CNBC Buffett Transcript Part 6: China and America's Diminishing Dominance
BECKY: Hey, Warren, before we go to a break, I do want to ask you about one more headline that came out yesterday and that does concern Berkshire in a very offhanded way. There's a gentleman named Rajat Gupta...
BECKY: ...who was on the board at Goldman Sachs. Apparently he tipped off Raj Rajaratnam about your investment in Goldman Sachs, that it was coming, that big investment during the financial crisis. And Rajaratnam made about 900,000 to $1 million on that trade. The bigger question— I'm assuming you knew nothing about that...
BUFFETT: No, no.
BECKY: ...but the bigger question is, how frequently do you think things like this happened?
BUFFETT: Well, I think they've happened, you know, I've got no idea in the sense of any— but they happen. And one of the things I feel the best about is that, in all of the Berkshire acquisitions we've made, I mean, whether it was Dairy Queen or Flight Safety or Burlington Northern or you name it, or when Disney— when we acquired ABC and then when Disney acquired ABC, if you take the whole record of all the ones that Berkshire's directly involved in, the stocks of the acquired company have actually underperformed in the week before the announcement. Now, we make a point of trying to get deals done fast. I mean, and when we did Burlington, it was from a Friday when I made an offer that Matt Rose conveyed to his directors, and I told them that I wanted a contract by the following Sunday and I wanted to be able to announce it on Monday morning because I— if enough time goes by and enough people get exposed to it, somebody's going to talk. And so far at Berkshire we've been able to do that, but it always worries me because this— as— and when a deal starts out, the circle enlarges and who knows about. That Goldman deal, for example.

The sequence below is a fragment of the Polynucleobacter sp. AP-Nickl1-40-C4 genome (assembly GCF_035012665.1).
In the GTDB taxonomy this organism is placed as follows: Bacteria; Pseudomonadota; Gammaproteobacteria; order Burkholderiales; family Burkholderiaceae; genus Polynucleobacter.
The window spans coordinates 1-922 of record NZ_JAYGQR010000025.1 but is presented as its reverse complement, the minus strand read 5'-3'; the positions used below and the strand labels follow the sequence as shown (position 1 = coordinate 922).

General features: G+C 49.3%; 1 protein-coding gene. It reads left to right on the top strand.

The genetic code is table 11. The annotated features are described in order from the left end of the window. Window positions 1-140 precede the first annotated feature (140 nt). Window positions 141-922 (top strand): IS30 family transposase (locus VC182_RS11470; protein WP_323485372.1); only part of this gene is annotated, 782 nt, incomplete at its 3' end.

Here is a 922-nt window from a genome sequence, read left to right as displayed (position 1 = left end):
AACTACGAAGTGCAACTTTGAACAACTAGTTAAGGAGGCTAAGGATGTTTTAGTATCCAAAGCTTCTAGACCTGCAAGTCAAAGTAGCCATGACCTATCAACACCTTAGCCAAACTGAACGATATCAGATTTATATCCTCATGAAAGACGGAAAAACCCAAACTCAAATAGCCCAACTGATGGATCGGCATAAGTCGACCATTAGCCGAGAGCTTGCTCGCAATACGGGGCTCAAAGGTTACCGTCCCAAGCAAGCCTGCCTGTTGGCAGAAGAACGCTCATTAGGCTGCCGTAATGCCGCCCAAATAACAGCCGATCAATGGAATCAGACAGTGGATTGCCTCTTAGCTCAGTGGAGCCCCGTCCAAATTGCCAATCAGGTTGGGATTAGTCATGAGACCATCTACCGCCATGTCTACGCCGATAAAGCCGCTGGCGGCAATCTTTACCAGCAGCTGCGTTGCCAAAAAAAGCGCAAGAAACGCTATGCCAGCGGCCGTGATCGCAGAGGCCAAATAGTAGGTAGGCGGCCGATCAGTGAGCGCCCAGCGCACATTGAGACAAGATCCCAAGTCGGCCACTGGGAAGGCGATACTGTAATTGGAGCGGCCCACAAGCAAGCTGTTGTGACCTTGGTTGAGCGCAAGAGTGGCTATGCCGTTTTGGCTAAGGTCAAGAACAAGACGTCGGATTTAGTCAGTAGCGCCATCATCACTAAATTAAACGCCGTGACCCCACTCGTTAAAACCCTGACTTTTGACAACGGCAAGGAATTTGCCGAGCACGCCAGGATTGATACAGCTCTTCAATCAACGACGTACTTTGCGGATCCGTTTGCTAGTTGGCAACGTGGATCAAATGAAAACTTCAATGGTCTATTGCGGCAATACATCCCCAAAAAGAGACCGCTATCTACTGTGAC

BUFFETT: The time between when I said I would do that deal and when it was announced was very, very, very short.
BECKY: How short?
BUFFETT: Oh, it was, you know, hours. I mean, and as opposed to a merger or something that might take a couple of weeks. But it's alleged, I think, that the fellow heard about it and then went right out and made a phone call. I mean, if they're going to do that, you know, you're going to have— you're going to have a problem. And I would say that, you know, it's all kind of— just what you hear from other people, but there's been a fair amount of trading on inside information, I think, in Wall Street. There's money in it, you know, and it's tempting to people.
BUFFETT: It could be a secretary in a law firm, it can be a— it can be somebody at a printer. I mean, it's— there's just— you can't make a deal without a certain number of people hearing about it. Now, at Berkshire, you know, I don't even tell the directors. I mean, I— Mark Hamburg, our CFO, knows about it if I'm working on something. Charlie may know about it. But I just— I'm paranoid about the idea that if we have 20 people that know about something, you know, one of them's going to tell somebody. And they may do it not even to make money or anything like that, they may do it just to show off that they, you know, that they got all this knowledge or something of the sort.
BECKY: Mm-hmm. OK. Well, again, Warren, thank you very much. And we're going to continue this conversation in just a moment. Carl:
CARL: All right, Beck. When we come back, a lot more form Warren and Becky in Omaha. By the way, if you still want to e-mail us, you can today. It's firstname.lastname@example.org. We'll answer some of your questions right after the break
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